Priority 1: Understanding user experience in top markets.
This is an exercise that will need to be localised to each one of the top markets. For instance, it might involve understanding what products are selling in each of the top markets, what the most common use of those products is in those markets, and how local conventions influence this use. It would then be more feasible to identify any gaps between what users need or want and what the experience delivers.
Priority 2: Improve Diversity in R&D.
This priority will need to be adapted to the markets in which R&D takes place. In this case, the strategy may begin by understanding the R&D region and its demographic, and an assessment of the representation of that demographic in the R&D departments. This analysis will allow the company to put measures in place that are specific to the R&D region in order to improve the Diversity of those departments.
Priority 3: Inclusion and psychological safety for all employees.
This is a truly global priority that will be implemented very differently in each of the countries and even the individual offices of the company. This is also where most companies fall foul of Inclusion. In many cases, Inclusion and psychological safety are defined by the understanding of those concepts in the country from which they originate. So, in this case, these concepts might be defined according to the understanding of them in the US, where Apple is incorporated. It would, however, be a mistake to apply the same definition and ambition for this priority in each of its other locations.
Adapting Inclusion to regions, countries and even offices is an exercise in listening first. It’s important to understand how these concepts translate, what it means to people there to belong and how feasible some of these concepts are. For instance, it might be difficult to openly declare one’s sexuality in some countries as it might be punishable by law. In this case, insisting on certain Inclusion standards in the office might in fact put some people at risk! This policy, therefore, would need to be adapted by reconciling the global position with the local environment.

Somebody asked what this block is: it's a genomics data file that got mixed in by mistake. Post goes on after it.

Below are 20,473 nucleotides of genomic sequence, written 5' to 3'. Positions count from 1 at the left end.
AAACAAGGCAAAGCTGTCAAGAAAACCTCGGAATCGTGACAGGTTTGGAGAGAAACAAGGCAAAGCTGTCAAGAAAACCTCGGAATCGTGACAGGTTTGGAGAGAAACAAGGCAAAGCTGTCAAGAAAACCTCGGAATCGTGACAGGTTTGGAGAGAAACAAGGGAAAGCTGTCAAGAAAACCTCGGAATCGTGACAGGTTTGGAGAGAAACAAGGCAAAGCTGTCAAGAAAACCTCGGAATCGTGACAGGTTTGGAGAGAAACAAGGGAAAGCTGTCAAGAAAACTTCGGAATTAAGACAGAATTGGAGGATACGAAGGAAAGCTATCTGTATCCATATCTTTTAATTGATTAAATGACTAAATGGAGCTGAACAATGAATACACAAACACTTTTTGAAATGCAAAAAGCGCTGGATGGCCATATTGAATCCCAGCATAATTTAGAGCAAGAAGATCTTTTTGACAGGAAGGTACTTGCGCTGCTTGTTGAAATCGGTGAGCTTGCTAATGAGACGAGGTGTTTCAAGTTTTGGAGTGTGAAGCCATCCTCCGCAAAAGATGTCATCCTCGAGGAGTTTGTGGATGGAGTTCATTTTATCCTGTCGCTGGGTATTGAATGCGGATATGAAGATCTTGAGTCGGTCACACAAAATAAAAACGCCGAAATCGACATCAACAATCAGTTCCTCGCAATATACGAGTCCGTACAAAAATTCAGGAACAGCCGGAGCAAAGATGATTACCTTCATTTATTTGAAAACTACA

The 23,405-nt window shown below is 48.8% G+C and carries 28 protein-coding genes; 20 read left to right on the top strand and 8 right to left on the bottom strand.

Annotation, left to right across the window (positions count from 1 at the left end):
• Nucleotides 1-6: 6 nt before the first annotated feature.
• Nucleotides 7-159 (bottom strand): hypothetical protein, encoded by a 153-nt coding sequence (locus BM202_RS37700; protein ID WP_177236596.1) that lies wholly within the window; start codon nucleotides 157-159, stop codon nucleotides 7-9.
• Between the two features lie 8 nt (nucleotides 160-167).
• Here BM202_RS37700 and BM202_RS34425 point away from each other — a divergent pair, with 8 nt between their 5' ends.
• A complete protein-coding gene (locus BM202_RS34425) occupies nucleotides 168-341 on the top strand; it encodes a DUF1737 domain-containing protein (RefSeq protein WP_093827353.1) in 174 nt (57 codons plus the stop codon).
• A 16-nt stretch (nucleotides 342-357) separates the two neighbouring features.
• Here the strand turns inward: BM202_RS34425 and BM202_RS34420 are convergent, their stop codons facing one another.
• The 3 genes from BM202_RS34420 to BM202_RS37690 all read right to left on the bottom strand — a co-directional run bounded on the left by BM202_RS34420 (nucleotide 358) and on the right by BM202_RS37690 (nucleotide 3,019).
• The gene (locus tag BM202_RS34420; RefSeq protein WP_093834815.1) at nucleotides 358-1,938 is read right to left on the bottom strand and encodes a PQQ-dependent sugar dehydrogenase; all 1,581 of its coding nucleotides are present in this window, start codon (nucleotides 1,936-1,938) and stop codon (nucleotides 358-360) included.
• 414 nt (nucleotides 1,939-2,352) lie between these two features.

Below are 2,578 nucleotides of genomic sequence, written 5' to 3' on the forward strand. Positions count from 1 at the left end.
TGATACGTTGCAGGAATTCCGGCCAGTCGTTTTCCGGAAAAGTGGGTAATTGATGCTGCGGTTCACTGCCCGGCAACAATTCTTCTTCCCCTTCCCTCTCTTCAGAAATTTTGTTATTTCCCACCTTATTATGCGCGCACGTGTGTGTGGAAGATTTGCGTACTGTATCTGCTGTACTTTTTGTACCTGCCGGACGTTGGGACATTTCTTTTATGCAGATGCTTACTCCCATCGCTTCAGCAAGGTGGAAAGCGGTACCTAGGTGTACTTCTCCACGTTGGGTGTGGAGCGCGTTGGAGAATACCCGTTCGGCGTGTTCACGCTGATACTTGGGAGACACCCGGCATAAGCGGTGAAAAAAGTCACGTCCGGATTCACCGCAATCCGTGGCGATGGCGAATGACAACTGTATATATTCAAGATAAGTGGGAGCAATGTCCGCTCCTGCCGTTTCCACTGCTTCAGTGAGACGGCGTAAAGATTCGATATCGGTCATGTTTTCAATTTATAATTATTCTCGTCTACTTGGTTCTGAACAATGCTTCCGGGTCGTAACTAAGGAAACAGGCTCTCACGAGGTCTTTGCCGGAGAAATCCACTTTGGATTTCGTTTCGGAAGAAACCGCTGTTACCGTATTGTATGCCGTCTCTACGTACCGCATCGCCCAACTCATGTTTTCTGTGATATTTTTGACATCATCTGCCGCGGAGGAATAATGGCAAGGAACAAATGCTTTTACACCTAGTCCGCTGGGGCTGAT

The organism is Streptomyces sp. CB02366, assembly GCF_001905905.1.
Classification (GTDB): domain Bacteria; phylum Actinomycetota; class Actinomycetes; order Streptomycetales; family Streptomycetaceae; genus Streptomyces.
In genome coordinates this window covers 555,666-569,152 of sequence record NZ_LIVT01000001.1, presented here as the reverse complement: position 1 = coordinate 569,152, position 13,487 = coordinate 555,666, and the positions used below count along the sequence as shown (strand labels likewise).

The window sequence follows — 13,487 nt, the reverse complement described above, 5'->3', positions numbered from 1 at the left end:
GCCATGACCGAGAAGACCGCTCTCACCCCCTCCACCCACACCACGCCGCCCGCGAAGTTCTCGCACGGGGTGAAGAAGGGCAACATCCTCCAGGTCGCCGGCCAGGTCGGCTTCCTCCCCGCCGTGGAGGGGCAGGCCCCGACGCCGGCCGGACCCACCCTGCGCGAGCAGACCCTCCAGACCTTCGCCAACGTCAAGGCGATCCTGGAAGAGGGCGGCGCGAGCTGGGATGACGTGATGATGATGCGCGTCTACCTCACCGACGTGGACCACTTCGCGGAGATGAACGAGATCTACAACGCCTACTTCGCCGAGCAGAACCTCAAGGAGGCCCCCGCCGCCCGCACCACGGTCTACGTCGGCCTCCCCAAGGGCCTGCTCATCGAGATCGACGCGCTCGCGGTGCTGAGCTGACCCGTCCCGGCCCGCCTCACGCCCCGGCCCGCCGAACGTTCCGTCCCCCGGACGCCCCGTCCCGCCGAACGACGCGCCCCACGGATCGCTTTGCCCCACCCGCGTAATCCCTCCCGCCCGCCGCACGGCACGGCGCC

Similarly, in countries where most people look the same and have similar backgrounds, it would be difficult to impose measures to increase ethnic representation without additional efforts that may not be usually expected.
In other countries, it might be that people are more pre-occupied with basic needs such as food and shelter, and the idea that people are different and may need to be treated differently is not something that people may have had time to contemplate. In this situation, therefore, things may move more slowly in embracing some of the practices and policies that lead to Belonging.
In all these cases, global ambitions need to be seen through a local lens and be ‘glocalised’, just as implied by HSBC’s ad campaign. By localising global EDI outlooks, EDI becomes more meaningful to people. Bearing in mind that we’re all similar – and yet different – it will allow us to focus on our commonalities while respecting our differences. An approach that is adapted to each country, office and even department while staying true to the overall EDI company message runs the greatest chance of success.